I used the same image stamp, a country snow couple, for both cards. (Detailed information about the stamps and other supplies is included in the gallery at SplitCoast Stampers.(There is a link to my gallery on the left.) One card was made with a "vintage" style, the other with a more modern or contemporary style.

For the "vintage" card, I used a Basic Grey paper, Granola's Vanilla Bean. This paper is a pale linen with a distressed or antiqued look that is perfect for a vintage post card. For the other card, I used plain white heavy weight card stock.

On the vintage card, I added color using mica paints. These colors are more subdued but they shimmer. For the snow and snow people, I used an acrylic pearl white, which has a similar shimmer. I wanted to stamp some ornate snowflakes but to keep the vintage appearance yet add some "bling", I mixed a little bit of white embossing powder with some clear irridescent powder. Then I stamped snowflakes with embossing ink and embossed them. The result is a glitzy snowflake that is not quite as dramatic as a pure white one, which would have overpowered the vintage tone and background of the card.

On the more modern card, I painted in color with watercolor pencils and then added some shimmer with acrylic pearl paint for the snow. Then I sponged some colonial blue and after heat setting the ink with my heat tool, I washed the entire card with an iridescent medium, making the entire card shimmer.

I use Winsor and Newton's Iridescent Medium. This is a water-based product for use with watercolors. You can paint over something with it or you can use it as the "water" for water color painting. I love the effect. Unfortunately, from a photography standpoint only, it's a headache to try and get a picture without any glare or "hot" spots anywhere on the image.

Vintage Holiday Blessings

Today's color challenge at SplitCoast Stampers is a combination of neutral colors - sand, black, and vanilla, which is the palest of pale creams. What a fabulous combination of colors! I love neutrals because they work so well with vintage themes, which I adore.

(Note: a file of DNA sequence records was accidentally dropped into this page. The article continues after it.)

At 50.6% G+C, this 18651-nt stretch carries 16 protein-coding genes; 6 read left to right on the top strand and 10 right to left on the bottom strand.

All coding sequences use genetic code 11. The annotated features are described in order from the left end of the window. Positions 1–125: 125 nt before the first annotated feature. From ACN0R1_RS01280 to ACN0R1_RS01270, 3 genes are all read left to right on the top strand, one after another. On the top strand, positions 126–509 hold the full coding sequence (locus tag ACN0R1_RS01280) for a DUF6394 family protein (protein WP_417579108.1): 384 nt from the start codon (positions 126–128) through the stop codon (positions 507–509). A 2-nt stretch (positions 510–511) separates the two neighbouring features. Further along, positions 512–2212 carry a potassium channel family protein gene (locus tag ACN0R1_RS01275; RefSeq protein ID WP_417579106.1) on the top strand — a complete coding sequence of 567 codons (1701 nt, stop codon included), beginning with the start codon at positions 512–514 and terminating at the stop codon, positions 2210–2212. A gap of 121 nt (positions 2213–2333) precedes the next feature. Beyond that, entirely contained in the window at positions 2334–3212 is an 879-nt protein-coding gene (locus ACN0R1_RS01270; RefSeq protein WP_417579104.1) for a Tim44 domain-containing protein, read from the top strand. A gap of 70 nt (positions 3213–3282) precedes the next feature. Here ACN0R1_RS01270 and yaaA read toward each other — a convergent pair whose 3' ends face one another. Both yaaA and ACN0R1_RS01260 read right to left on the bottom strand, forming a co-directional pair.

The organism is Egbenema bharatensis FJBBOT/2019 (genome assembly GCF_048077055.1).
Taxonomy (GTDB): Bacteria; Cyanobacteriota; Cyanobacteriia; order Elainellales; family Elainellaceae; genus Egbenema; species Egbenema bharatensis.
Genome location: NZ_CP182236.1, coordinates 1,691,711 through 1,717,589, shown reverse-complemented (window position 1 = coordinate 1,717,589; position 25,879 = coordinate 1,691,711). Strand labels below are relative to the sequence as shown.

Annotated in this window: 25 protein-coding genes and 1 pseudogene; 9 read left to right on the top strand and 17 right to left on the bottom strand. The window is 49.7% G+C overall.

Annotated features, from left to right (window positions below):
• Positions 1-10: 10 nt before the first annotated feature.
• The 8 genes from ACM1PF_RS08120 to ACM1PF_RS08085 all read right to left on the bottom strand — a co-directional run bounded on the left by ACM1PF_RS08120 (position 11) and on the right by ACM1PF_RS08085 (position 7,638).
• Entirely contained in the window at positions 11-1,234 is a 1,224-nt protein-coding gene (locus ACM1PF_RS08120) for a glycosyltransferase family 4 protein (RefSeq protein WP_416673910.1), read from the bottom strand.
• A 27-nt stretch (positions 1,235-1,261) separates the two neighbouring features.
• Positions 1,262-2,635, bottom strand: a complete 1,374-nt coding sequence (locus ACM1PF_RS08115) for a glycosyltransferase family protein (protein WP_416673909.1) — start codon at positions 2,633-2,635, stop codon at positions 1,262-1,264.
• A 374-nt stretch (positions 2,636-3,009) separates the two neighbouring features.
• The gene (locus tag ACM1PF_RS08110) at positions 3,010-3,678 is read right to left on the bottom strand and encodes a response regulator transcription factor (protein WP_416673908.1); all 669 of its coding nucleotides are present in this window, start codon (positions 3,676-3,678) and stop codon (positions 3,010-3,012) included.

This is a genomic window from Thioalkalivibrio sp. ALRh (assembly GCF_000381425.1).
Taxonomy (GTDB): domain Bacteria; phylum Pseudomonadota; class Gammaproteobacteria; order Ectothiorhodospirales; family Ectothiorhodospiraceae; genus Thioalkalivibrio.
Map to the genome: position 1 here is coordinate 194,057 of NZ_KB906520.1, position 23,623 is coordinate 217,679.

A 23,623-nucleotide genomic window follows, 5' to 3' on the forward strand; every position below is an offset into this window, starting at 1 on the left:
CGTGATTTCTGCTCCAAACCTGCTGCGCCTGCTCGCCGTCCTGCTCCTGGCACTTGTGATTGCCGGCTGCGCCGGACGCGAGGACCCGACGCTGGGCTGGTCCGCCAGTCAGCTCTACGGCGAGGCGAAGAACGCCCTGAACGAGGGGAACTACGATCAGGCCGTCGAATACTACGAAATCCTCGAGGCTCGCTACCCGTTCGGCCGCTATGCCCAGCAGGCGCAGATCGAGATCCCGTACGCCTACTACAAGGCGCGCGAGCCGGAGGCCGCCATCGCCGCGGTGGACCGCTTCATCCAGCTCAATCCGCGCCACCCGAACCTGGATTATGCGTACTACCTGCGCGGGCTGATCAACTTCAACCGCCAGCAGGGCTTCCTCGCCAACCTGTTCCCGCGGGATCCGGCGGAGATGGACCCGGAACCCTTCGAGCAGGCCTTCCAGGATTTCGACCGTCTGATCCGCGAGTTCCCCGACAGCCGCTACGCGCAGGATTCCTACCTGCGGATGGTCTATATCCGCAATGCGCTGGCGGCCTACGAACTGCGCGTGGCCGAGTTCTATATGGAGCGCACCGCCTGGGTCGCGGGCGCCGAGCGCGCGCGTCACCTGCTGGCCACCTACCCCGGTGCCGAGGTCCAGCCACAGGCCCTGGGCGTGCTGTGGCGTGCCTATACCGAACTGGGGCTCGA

For this card, I used the Cricut Expression to cut a vintage style hanging sign and used platinum ink to edge it and "antique" it. The wooden placard is touched up with black watercolor paint. Simply draw the lines faintly with black watercolor pencil and streak them with a wet brush. I actually used a Sharpie marker (use a very light touch if you don't have a fine point marker handy) to make the nails.

The image I used is one of four that come together as a set from Crafty Individuals by Magenta. I think they're delightful and can't wait to use them on some other cards. They are about an inch square and would be perfect for "inchie" projects.

I used a tree stamp for the background for this card but wanted a subdued background - I didn't want to detract from the sign post and especially from the image, which would have had to compete with darkly stamped trees. So I "stamped off", that is, I stamped the inked stamp several times onto scrap paper until I got the image to a degree of lightness that was still quite clear but still had enough contrast to show detail. Then I sponged platinum ink over the background.

When stamping off, ink the stamp and then stamp the image repeatedly without re-inking to find the image that has the "right" depth of color and contrast for your project. Then, each time you ink the stamp, stamp off to that point and then stamp your card. I found that I could stamp three times between inking and get satisfactory images, so it's not a lot of extra work to do this.

Shimmering Cherry Blossoms

For this week's technique challenge at SCS, Lynne taught us how to use Simple Green to make a speckled background. I didn't have any Simple Green, but Spray 'n Wash worked equally well.

I chose an array of shimmery inks - Amber Satin, Raw Silk, and Ruby Satin, all from ColorBox (available at my local JoAnn Fabrics and AC Moore's) - for the background. The only coated cardstock I have is textured, and while it made painting details on the flowers a challenge (no, make that "impossible" LOL), it actually worked well for the challenge.

I love the subtle speckling and was loathe to "cover it up" with a large image. This branch of cherry blossoms worked well and the colors I have traditionally used with this stamp were also perfect for the background. I painted the blossoms with mica paint and I regret that the photograph could capture the shimmer. It's lovely!

I made a treatment for inside of the card that imitated the cover of the card, using the same card stock colors but in a different arrangement. One satin bow makes a card hard enough to mail - putting a bow on the inside would make it impossible! But these bows, made with the Cuttlebug (they are part of a Christmas ornamnet die set) are perfect, and I'm starting to use them more and more on cards I want to mail as well.

If you've been considering purchasing e a palette of the mica paints but hesitate, wondering if they'll be easy to use, go for it! They are no more difficult to use for watercoloring than watercolor pencils. You just load your brush with water and moisten the pot of ink and water color as usual. You can also use them with watercolor pencils, adding shimmering elements over what you've colored already and mixing them with other colors to give you a broader rainbow.

I bought the "Vintage" palette and the colors are absolutely wonderful. I've blended them with both taditional watercolor pencils and acrylic paints and find them easy to use. And I love the wonderful effect of the shimmer.